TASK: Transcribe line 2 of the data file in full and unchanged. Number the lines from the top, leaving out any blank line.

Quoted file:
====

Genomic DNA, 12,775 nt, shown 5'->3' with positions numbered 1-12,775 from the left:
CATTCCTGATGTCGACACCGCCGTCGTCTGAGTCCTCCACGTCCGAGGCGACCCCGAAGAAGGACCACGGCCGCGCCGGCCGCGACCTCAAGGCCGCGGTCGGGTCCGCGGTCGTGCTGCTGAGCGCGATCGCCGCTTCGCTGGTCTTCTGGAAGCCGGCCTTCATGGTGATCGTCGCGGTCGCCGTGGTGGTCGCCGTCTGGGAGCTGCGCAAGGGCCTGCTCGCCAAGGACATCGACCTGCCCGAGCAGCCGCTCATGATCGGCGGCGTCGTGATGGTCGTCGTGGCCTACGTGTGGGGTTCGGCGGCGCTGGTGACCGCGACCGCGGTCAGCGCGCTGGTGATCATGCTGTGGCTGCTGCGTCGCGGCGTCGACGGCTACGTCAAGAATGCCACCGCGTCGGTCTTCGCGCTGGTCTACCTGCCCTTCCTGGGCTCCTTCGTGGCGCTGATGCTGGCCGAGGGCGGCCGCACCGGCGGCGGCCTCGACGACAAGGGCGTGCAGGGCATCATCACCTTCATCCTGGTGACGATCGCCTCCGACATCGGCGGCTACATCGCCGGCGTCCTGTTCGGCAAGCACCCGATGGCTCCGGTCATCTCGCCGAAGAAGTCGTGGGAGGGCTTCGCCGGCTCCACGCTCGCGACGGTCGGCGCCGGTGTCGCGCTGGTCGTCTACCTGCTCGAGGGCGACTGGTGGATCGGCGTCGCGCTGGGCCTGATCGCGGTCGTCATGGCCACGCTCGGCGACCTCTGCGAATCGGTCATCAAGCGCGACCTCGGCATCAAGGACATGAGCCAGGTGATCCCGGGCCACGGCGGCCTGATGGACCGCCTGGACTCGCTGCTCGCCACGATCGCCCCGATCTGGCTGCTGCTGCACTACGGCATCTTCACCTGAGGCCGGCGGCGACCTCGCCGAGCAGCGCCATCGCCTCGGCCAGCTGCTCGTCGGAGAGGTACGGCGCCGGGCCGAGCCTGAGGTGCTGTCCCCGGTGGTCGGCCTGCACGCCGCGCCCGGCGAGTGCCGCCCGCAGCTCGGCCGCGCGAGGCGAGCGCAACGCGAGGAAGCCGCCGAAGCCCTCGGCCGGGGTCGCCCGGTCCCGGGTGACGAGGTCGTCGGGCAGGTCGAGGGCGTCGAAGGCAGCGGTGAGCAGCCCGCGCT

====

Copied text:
CATTCCTGATGTCGACACCGCCGTCGTCTGAGTCCTCCACGTCCGAGGCGACCCCGAAGAAGGACCACGGCCGCGCCGGCCGCGACCTCAAGGCCGCGGTCGGGTCCGCGGTCGTGCTGCTGAGCGCGATCGCCGCTTCGCTGGTCTTCTGGAAGCCGGCCTTCATGGTGATCGTCGCGGTCGCCGTGGTGGTCGCCGTCTGGGAGCTGCGCAAGGGCCTGCTCGCCAAGGACATCGACCTGCCCGAGCAGCCGCTCATGATCGGCGGCGTCGTGATGGTCGTCGTGGCCTACGTGTGGGGTTCGGCGGCGCTGGTGACCGCGACCGCGGTCAGCGCGCTGGTGATCATGCTGTGGCTGCTGCGTCGCGGCGTCGACGGCTACGTCAAGAATGCCACCGCGTCGGTCTTCGCGCTGGTCTACCTGCCCTTCCTGGGCTCCTTCGTGGCGCTGATGCTGGCCGAGGGCGGCCGCACCGGCGGCGGCCTCGACGACAAGGGCGTGCAGGGCATCATCACCTTCATCCTGGTGACGATCGCCTCCGACATCGGCGGCTACATCGCCGGCGTCCTGTTCGGCAAGCACCCGATGGCTCCGGTCATCTCGCCGAAGAAGTCGTGGGAGGGCTTCGCCGGCTCCACGCTCGCGACGGTCGGCGCCGGTGTCGCGCTGGTCGTCTACCTGCTCGAGGGCGACTGGTGGATCGGCGTCGCGCTGGGCCTGATCGCGGTCGTCATGGCCACGCTCGGCGACCTCTGCGAATCGGTCATCAAGCGCGACCTCGGCATCAAGGACATGAGCCAGGTGATCCCGGGCCACGGCGGCCTGATGGACCGCCTGGACTCGCTGCTCGCCACGATCGCCCCGATCTGGCTGCTGCTGCACTACGGCATCTTCACCTGAGGCCGGCGGCGACCTCGCCGAGCAGCGCCATCGCCTCGGCCAGCTGCTCGTCGGAGAGGTACGGCGCCGGGCCGAGCCTGAGGTGCTGTCCCCGGTGGTCGGCCTGCACGCCGCGCCCGGCGAGTGCCGCCCGCAGCTCGGCCGCGCGAGGCGAGCGCAACGCGAGGAAGCCGCCGAAGCCCTCGGCCGGGGTCGCCCGGTCCCGGGTGACGAGGTCGTCGGGCAGGTCGAGGGCGTCGAAGGCAGCGGTGAGCAGCCCGCGCT